It is still another object of this invention to provide a technique for making SAW devices that have high coupling efficiency, low propagation loss, and small temperature coefficient of time delay.
In accordance with the invention, the SAW device is made to have temperature stable characteristics. The surface wave device is incorporated as an exterior lamina in a composite laminate and defines a SAW structure. The composite laminate is synthesized in accordance with the particular thermal properties attributed to the type of piezoelectric material used as the acoustic device in order to temperature compensate the acoustic device. The composite laminate is composed of an array of composite laminae comprising unidirectional, high modulus, graphite fibers disposed in a heat resistant epoxy matrix. The number, orientation and position of the graphite laminae within the laminate cross section is established to selectively mismatch the thermal expansion characteristics of the acoustic device along the axis of acoustic propagation and simultaneously approximately match the thermal expansion properties along the orthogonal material property axis of the acoustic device.
Various other objects and advantages will appear from the following description of the preferred embodiments of the invention and the novel features will be particularly pointed out hereinafter in connection with the appended claims.
FIG. 1 is a simplified pictorial view of a surface acoustic wave (SAW) delay line filter.
FIG. 2 is an illustration of a structure for offsetting the temperature effect on a SAW device by means of the compressive force induced by a graphite composite laminate to which the substrate of the device is bonded.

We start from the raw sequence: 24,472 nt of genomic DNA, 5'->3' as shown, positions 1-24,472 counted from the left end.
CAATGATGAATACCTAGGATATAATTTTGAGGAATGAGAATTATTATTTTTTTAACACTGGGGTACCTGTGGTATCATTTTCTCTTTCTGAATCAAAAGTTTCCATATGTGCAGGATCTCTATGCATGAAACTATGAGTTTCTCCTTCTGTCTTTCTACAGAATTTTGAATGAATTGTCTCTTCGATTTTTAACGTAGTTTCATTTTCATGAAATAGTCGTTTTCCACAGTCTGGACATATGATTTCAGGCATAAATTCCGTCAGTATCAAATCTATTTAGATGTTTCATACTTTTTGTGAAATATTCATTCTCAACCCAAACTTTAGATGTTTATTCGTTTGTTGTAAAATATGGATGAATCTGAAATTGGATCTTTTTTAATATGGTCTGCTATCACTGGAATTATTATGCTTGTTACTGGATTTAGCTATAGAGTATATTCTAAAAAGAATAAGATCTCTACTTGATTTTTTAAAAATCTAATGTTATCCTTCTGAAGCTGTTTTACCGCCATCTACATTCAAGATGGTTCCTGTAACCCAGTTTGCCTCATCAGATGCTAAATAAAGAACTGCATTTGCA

FIG. 3 is a pictorial view of the FIG. 2 structure wherein the delay line filter of FIG. 1 is the SAW device.
FIG. 4 is a graph of the center frequency of the delay line filter of FIG. 1 as a function of temperature.
Referring more specifically to the drawings, FIG. 1 is a simplified pictorial view of a surface acoustic wave (SAW) delay line filter. In FIG. 1, a substrate 10 of piezoelectric material is provided with an input transducer 11 and an output transducer 12. A source of rf energy indicated generally by block 13 is electrically coupled to input transducer 11. Source 13 can also include suitable electromagnetic tuning elements as are well known in the art. A utilization circuit indicated generally as block 14 is, in turn, electrically coupled to the output transducer 12. The piezoelectric material from which substrate 10 is fabricated is of the type suitable for the propagation of acoustic surface waves. Many suitable materials have been employed for this purpose and their characteristics can be found in the recent technical literature. New materials like lithium niobate and bismuth germanium oxide have been found to combine strong piezoelectric coupling with low acoustic propagation loss and large time delay per unit length. Crystalline quartz, which has become so widely used in bulk acoustic wave devices, is also important for SAW devices because new orientations of this material have been found which have very low temperature coefficients of time delay. The most popular materials are quartz, because of its low cost and temperature stability and lithium niobate, because of its high piezoelectric coupling.